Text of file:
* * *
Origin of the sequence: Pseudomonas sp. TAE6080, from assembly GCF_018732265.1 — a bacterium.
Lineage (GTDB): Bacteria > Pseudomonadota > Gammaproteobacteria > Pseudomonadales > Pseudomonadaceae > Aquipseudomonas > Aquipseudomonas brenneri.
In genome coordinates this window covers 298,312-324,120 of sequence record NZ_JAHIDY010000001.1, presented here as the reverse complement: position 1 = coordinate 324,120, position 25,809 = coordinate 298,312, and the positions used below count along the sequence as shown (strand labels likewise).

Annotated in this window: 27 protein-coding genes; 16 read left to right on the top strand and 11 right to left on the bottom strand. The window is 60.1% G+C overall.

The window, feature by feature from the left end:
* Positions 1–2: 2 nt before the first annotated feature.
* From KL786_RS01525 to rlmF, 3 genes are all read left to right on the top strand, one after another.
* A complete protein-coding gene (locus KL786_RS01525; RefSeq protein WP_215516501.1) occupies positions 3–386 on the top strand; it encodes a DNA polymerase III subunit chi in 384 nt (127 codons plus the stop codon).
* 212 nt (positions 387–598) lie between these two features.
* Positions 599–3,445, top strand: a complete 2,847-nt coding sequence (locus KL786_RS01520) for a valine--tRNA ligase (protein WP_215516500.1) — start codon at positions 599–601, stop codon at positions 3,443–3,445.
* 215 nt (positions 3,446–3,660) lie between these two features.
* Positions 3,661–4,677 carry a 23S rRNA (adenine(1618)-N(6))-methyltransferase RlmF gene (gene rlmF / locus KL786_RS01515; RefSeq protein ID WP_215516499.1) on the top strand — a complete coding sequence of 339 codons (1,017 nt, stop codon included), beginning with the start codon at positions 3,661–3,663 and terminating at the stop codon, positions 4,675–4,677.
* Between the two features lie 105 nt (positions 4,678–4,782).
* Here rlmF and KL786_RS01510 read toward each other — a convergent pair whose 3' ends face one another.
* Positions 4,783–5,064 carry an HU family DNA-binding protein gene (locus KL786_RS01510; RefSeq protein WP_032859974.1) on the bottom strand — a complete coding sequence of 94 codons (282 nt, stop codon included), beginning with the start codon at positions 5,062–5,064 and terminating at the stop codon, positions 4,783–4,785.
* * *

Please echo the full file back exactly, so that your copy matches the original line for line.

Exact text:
Origin of the sequence: Pseudomonas sp. TAE6080, from assembly GCF_018732265.1 — a bacterium.
Lineage (GTDB): Bacteria > Pseudomonadota > Gammaproteobacteria > Pseudomonadales > Pseudomonadaceae > Aquipseudomonas > Aquipseudomonas brenneri.
In genome coordinates this window covers 298,312-324,120 of sequence record NZ_JAHIDY010000001.1, presented here as the reverse complement: position 1 = coordinate 324,120, position 25,809 = coordinate 298,312, and the positions used below count along the sequence as shown (strand labels likewise).

Annotated in this window: 27 protein-coding genes; 16 read left to right on the top strand and 11 right to left on the bottom strand. The window is 60.1% G+C overall.

The window, feature by feature from the left end:
* Positions 1–2: 2 nt before the first annotated feature.
* From KL786_RS01525 to rlmF, 3 genes are all read left to right on the top strand, one after another.
* A complete protein-coding gene (locus KL786_RS01525; RefSeq protein WP_215516501.1) occupies positions 3–386 on the top strand; it encodes a DNA polymerase III subunit chi in 384 nt (127 codons plus the stop codon).
* 212 nt (positions 387–598) lie between these two features.
* Positions 599–3,445, top strand: a complete 2,847-nt coding sequence (locus KL786_RS01520) for a valine--tRNA ligase (protein WP_215516500.1) — start codon at positions 599–601, stop codon at positions 3,443–3,445.
* 215 nt (positions 3,446–3,660) lie between these two features.
* Positions 3,661–4,677 carry a 23S rRNA (adenine(1618)-N(6))-methyltransferase RlmF gene (gene rlmF / locus KL786_RS01515; RefSeq protein ID WP_215516499.1) on the top strand — a complete coding sequence of 339 codons (1,017 nt, stop codon included), beginning with the start codon at positions 3,661–3,663 and terminating at the stop codon, positions 4,675–4,677.
* Between the two features lie 105 nt (positions 4,678–4,782).
* Here rlmF and KL786_RS01510 read toward each other — a convergent pair whose 3' ends face one another.
* Positions 4,783–5,064 carry an HU family DNA-binding protein gene (locus KL786_RS01510; RefSeq protein WP_032859974.1) on the bottom strand — a complete coding sequence of 94 codons (282 nt, stop codon included), beginning with the start codon at positions 5,062–5,064 and terminating at the stop codon, positions 4,783–4,785.